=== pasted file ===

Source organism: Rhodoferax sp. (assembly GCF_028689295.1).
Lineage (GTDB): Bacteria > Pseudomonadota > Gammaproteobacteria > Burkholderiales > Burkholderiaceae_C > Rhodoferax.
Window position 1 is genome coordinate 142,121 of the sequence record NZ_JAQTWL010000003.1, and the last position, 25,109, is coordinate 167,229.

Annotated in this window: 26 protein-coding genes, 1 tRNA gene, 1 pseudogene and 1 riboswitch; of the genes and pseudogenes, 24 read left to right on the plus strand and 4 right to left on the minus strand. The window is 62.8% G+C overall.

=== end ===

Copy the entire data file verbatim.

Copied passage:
Source organism: Rhodoferax sp. (assembly GCF_028689295.1).
Lineage (GTDB): Bacteria > Pseudomonadota > Gammaproteobacteria > Burkholderiales > Burkholderiaceae_C > Rhodoferax.
Window position 1 is genome coordinate 142,121 of the sequence record NZ_JAQTWL010000003.1, and the last position, 25,109, is coordinate 167,229.

Annotated in this window: 26 protein-coding genes, 1 tRNA gene, 1 pseudogene and 1 riboswitch; of the genes and pseudogenes, 24 read left to right on the plus strand and 4 right to left on the minus strand. The window is 62.8% G+C overall.